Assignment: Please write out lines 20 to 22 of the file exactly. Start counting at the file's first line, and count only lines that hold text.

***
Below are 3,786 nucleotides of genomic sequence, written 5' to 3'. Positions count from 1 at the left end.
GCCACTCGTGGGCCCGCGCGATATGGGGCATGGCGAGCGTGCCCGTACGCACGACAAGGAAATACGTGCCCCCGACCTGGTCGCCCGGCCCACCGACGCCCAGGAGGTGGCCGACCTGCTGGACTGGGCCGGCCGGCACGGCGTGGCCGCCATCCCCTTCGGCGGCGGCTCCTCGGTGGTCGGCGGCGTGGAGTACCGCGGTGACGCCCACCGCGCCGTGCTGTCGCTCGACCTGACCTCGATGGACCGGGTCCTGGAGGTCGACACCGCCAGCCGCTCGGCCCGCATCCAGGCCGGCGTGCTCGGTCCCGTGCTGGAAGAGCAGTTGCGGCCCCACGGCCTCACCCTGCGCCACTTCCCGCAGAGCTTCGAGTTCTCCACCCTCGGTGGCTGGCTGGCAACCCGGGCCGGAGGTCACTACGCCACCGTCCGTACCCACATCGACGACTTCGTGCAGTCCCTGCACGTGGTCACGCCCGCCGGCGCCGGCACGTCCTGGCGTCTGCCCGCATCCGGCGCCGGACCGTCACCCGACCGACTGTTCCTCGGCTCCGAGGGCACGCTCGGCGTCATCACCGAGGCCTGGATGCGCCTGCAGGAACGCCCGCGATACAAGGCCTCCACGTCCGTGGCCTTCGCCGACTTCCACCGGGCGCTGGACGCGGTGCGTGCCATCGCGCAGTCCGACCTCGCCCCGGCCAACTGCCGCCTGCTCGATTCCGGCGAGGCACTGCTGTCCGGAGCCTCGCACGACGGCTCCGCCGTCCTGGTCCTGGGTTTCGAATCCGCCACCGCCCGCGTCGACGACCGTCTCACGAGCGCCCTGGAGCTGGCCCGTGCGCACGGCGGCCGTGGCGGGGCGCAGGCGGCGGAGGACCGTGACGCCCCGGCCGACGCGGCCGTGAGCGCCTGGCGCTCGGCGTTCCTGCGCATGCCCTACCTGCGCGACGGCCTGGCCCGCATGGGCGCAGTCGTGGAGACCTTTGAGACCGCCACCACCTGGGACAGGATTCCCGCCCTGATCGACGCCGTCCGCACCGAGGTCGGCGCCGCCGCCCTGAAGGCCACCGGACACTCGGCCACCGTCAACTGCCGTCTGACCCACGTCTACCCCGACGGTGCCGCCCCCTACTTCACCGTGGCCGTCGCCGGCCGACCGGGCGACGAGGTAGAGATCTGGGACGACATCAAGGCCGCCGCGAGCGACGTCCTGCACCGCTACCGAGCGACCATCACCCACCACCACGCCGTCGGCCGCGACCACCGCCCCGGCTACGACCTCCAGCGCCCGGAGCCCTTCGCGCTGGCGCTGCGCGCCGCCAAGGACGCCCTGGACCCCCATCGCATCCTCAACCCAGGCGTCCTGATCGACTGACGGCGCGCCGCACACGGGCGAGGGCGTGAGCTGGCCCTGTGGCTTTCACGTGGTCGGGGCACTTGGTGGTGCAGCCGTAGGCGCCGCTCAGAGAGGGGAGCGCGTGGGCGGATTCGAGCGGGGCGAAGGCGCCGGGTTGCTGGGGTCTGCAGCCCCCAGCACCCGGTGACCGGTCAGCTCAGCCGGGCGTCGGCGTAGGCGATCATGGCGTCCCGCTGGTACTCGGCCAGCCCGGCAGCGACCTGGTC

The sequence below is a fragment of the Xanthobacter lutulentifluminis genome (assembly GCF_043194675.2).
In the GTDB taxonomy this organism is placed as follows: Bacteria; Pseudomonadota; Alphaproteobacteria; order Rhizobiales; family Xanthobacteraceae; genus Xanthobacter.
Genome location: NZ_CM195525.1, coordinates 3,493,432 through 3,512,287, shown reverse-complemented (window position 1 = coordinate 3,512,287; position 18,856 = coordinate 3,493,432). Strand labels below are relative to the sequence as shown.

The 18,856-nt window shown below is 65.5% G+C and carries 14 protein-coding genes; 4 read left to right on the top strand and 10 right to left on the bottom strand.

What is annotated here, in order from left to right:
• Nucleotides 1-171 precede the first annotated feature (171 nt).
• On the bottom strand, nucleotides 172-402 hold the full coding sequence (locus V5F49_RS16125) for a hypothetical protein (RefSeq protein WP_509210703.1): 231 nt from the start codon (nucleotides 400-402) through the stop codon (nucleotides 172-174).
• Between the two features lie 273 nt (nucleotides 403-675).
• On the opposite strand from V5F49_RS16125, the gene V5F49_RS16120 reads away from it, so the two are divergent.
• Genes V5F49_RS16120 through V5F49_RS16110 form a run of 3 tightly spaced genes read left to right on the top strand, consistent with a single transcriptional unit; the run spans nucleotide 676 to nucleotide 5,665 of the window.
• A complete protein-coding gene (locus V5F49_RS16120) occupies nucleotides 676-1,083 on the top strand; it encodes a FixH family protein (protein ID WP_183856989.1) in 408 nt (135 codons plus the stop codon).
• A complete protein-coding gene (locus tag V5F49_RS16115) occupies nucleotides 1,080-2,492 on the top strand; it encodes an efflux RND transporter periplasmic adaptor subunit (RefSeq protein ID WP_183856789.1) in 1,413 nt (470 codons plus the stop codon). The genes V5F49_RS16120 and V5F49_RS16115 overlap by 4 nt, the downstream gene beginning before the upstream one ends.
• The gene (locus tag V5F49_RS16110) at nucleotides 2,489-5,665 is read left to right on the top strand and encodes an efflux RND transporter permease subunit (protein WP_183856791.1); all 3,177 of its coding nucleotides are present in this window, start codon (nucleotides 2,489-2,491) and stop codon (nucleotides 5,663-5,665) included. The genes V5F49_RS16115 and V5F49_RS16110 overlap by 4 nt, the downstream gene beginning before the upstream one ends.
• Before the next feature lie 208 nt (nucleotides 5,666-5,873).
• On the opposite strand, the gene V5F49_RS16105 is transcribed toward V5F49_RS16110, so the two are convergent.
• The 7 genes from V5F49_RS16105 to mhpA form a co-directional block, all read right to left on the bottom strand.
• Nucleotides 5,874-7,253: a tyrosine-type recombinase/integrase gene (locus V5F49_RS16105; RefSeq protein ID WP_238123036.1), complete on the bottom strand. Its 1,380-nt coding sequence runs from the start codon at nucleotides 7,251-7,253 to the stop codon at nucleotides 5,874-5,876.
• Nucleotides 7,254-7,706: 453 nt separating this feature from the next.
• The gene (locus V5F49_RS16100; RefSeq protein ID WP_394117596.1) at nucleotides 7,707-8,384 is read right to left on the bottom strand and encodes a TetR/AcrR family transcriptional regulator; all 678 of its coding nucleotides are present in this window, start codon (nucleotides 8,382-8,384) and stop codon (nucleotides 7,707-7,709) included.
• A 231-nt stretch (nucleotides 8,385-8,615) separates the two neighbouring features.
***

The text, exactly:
• Nucleotides 7,254-7,706: 453 nt separating this feature from the next.
• The gene (locus V5F49_RS16100; RefSeq protein ID WP_394117596.1) at nucleotides 7,707-8,384 is read right to left on the bottom strand and encodes a TetR/AcrR family transcriptional regulator; all 678 of its coding nucleotides are present in this window, start codon (nucleotides 8,382-8,384) and stop codon (nucleotides 7,707-7,709) included.
• A 231-nt stretch (nucleotides 8,385-8,615) separates the two neighbouring features.